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Monday, January 26, 2015

Whatever Happened to Phonics?

One of the most important books in America’s intellectual history, Why Johnny Can't Read, by Rudolf Flesch, was published 60 years ago in 1955. This book sold 8 million copies, was the talk of the country, and explained why children need phonics to become successful readers.

There are many fascinating aspects to this story. Flesch fled from Austria just before the Germans invaded his country; at that time he was pursuing a law degree. In the United States, he went to Columbia University and earned a doctorate in English. Safe to say, he was exceptionally smart. In addition, he was obsessed with lucid language. He flourished, as Wikipedia notes, “as a writing teacher, plain-English consultant and author. He published many books on the subject of clear, effective communication: How to Test Readability (1951), How to Write Better (1951), The Art of Plain Talk (1946), The Art of Readable Writing (1949), The ABC of Style: A Guide to Plain English (1964), and Rudolf Flesch on Business Communications: How to Say What You Mean in Plain English (1972),” and others.

So we arrive at a sad, unexpected irony. This master communicator believed that he had settled the reading matter forever. Phonics was essential. Whole Word (also known by such names as Look-say, sight-words, Dolch words, Whole Language, etc.) was an obvious fraud and as well dangerous to children. Flesch assumed that any dunce would understand this. He was wrong.



Anonymous said...

I bought the "Phonics" tapes for my grandchildren many years ago and within a couple of years their reading ability went from "grade school" to "upper college" level. Use of language and speech is impeccable. NOT attributable to their school. This was due to parental guidance.

Anonymous said...

Common core replaced it with "Hooked on Ebonics" in order to dumb everyone else down to the lowest group!

Anonymous said...

Salisbury Baptist Academy teaches phonics. Their kindergarten class is reading by Thanksgiving. :-)

Anonymous said...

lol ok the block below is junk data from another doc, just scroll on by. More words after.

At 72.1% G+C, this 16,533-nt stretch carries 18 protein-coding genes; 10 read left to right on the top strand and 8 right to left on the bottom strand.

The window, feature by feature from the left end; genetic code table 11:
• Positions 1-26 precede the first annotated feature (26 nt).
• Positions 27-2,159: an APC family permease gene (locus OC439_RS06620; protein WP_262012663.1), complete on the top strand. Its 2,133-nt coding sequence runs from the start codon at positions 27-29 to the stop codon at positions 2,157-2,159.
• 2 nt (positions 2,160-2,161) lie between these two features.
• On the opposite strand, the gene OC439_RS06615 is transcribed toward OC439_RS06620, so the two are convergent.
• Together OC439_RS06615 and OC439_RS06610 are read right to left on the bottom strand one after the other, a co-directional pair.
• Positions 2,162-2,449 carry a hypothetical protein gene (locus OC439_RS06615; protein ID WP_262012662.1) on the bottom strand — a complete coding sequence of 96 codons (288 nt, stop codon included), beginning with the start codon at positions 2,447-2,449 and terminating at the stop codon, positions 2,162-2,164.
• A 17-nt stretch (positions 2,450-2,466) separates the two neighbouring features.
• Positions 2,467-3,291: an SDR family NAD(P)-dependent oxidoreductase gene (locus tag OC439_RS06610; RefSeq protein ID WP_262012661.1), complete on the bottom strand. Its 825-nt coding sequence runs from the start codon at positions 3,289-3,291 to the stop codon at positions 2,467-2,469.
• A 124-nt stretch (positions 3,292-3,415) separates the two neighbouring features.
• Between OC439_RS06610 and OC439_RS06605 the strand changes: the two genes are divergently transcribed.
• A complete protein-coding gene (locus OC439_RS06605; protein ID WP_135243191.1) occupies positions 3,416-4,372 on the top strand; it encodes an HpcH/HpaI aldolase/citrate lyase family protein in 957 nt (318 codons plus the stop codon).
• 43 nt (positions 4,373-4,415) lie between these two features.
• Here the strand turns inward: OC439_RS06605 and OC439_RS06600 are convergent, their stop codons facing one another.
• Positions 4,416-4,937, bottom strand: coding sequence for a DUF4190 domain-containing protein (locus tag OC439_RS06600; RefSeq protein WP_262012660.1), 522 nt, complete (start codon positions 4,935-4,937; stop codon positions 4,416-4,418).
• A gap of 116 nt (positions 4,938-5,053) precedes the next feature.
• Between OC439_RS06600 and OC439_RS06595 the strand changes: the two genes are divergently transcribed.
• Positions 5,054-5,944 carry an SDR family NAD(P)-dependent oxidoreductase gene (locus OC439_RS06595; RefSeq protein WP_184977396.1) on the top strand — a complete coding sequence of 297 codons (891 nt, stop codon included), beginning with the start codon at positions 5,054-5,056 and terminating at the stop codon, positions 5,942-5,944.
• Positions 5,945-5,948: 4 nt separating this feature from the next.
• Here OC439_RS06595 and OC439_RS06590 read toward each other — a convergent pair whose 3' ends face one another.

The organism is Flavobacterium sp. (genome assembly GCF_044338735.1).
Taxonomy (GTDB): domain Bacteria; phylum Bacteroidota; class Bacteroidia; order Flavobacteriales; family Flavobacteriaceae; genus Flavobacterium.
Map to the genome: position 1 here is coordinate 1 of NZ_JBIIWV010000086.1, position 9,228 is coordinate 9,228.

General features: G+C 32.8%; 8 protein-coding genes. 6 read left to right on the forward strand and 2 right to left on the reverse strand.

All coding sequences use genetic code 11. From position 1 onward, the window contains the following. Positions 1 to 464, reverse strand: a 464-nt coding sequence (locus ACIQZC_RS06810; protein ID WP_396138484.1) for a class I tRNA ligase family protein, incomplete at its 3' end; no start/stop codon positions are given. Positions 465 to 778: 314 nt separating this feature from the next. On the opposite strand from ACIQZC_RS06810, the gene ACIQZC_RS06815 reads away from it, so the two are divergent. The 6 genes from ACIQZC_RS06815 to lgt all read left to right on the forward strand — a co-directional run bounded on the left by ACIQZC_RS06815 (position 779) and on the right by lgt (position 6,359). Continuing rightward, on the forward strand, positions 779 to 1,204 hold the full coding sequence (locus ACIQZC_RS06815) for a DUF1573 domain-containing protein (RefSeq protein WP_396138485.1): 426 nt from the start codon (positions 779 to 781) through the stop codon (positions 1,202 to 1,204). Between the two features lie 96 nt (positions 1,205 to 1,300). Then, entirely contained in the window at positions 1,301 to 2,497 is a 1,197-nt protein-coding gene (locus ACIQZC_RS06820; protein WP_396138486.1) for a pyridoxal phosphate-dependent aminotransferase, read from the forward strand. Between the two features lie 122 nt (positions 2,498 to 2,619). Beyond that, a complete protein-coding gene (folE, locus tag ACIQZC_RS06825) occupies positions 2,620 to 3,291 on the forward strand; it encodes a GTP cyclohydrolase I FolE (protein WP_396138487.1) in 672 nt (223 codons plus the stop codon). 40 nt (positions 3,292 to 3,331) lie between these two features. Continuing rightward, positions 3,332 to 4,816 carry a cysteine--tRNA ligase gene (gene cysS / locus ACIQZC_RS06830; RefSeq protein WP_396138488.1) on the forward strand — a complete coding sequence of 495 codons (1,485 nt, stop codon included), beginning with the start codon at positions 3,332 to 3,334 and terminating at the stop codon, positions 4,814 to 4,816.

Now it's why can't JAMARR read?

Anonymous said...

What did Dexter Manley say after going to college, playing 10 years in the NFL and getting caught 3 times for drugs.

Anonymous said...

Both sight-words and phonics are important to be a good reader. Nobody sits and reads phonically after they learn a certain number of words unless it is a word they do not know. And if they sound it out and don't know what it means it continues to be meaningless.

Reading is all about comprehension. Of course context sometimes helps us understand the meaning of words. Reading is a complex process and there are many reasons people can not read.

I am always amazed how people lump everybody together. There continues to not be agreement on the best way to teach skills and in America we have thousands of school systems, public and private, who continue to teach in the way that may not be best but that they think is best.

It is no wonder our results are so uneven. We should also take into consideration the vast differences in the children being taught, both their natures and nurtures.

when I consider again the comments that came before this one, I don't know why I bothered writing this. I considered not even posting it. But it is written so I will.

Anonymous said...

It all gets back to the parents if they do their job properly the kids could be reading befor they ever go to school.

Paladin said...

As a former teacher and administrator, I can tell you with all certainty that if is child is unable to read very basic text, cannot distinguish between all upper and lower case letters, and is unable to recognize basic words before kindergarten, their success in school will be severely diminished. I have worked in schools where upwards of 85% of the incoming kindergarten class could not identify (completely) all of the alphabet, numbers to 20, basic shapes, primary colors or the rudiments of language formation. When that sad fact occurs (and it is occurring with staggering regularity right now), the children involved are placed at a significant disadvantage. It is the responsibility of the parent to ensure this prior to the child enrolling in school. Unfortunately, the parents themselves perpetuate this with poor parenting they themselves received and the cycle is directly tied to poverty on many metrics. Phonics based learning is the primary vehicle to advance reading until a child has mastery of basic words so as they may employ these skill sets towards reading achievement. The common core does not address this well at all in my opinion and is simply yet another failure heaped on top of a significant social decline.


Bruce Deitrick Price said...

Here it is 2020 and I just found this article, which is by me.

Paladin is entirely correct and should be trusted. Start teaching kids to read at three or four.

The comment which begins "Both sight-words and phonics are important to be a good reader" is pretty much the standard Party line. I've got a dozen articles on the Internet explaining why you don't need sight-words.

Bruce Deitrick Price